“What?!” shouted Lindstrom angrily.
“Hm, never mind. You’ll get it eventually, they all will.”
“No, no, no, no, you tell me now. I might even tell you where your daughter is.”
“You don’t know where she is. If you did, I wouldn’t be her-“. There was a dull thud and the harness locked Plisken’s head back in position.
“I’ll be back when you want to talk,” Lindstrom said and strode out of the room.

“Well, did we get it?”
“No, sir.”
Two portly men sat in a small room, a large screen dominating the wall. It displayed the room that Plisken was in, along with a readout of his vital signs.
“Damn it, that man must have a mind of steel. No-one has ever withstood the Path Field. “
“Gentlemen?” asked Lindstrom, opening the door to the room and staring angrily at the two men.
“Sorry, sir!” the both exclaimed. “We got nothing.”
“Damn. We’ll try again tomorrow. I must know what the crime was.”

I bet he won’t come back thought Plisken.
“He will,” responded Jeremy.

“Damnit, the robot is going rogue, sir!” said one of the men in the room, his fingers flying across some keys.
“Man, why do we even bother using these things. The always pick up thoughts as words.”

So, you can hear me then?
“Of course,” came Jeremy’s buzzed reply.
Well be quiet then.

“Phew, seems we managed to shut it up.”
“It might be too late, the old man will definitely know we are watching him now.”
“I think he always knew. Should I report this to Lindstrom?”
“No, let’s keep this from him.”
“But –“
“No, remember what happened to Michael when he got Lindstrom Earl Grey instead of Green?”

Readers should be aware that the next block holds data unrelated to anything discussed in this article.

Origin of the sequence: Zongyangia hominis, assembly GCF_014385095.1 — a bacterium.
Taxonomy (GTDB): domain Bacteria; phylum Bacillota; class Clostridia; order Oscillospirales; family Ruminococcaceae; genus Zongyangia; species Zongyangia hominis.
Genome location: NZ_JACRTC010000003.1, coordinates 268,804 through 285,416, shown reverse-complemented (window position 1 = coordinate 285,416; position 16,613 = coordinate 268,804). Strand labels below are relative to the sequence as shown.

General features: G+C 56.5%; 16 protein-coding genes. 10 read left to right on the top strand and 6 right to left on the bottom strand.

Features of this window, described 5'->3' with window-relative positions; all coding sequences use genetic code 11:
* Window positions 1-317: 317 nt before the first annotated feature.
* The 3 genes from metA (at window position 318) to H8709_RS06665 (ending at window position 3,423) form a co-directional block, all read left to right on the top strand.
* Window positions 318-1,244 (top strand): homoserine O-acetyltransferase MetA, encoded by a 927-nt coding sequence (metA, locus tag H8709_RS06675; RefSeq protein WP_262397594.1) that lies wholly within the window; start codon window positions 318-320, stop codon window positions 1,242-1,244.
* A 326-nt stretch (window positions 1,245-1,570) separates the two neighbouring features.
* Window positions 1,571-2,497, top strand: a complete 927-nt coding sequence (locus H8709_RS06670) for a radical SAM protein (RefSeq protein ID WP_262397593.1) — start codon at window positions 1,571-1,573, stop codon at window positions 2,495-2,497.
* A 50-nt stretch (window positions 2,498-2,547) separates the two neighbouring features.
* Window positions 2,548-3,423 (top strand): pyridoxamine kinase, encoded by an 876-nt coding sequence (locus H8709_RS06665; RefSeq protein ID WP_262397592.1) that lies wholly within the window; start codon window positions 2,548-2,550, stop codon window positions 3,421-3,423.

“You know, I haven’t seen Michael in a long time, probably the day before that.”

Somewhere deep within the complex, in one of the many cells that lines the walls of the station, sat Jamie. He had his back turned against the cell door, his body hiding what has in his hands. The skilled hands deftly danced around some small mechanical parts and slowly a device took shape. He gave a sigh of relief and a smile snapped onto his face as he looked at the finished product. It may not have been much to look at cosmetically but it hopefully wound do the job well. A delicate figure tapped the device and it powered up, a dangerous noise quietly humming as the motor of a mining drill began to spin. With luck, the device would be sending out a high frequency wave across the station, being picked up by one man.

In his cell, Plisken felt a slight twinge in his arm. It was impossible to know for sure how long he had been in here but felt like days since he had felt something other than the coldness of the room, the telepathic field that blanketed his world. The twinge came again, like it was tapping against the metal of his arm. It almost seemed like Morse Code!
Plisken listened for a minute, not that he could do much else. It seemed to say: “What’s up, Jamie.”
Plisken smiled, he hadn’t been forgotten after all. There was only one way he could talk back and that was to use the only part of his body that was active: his mind. He put all his concentration into one thought (he would have closed his eyes if he could). Then there was a bang.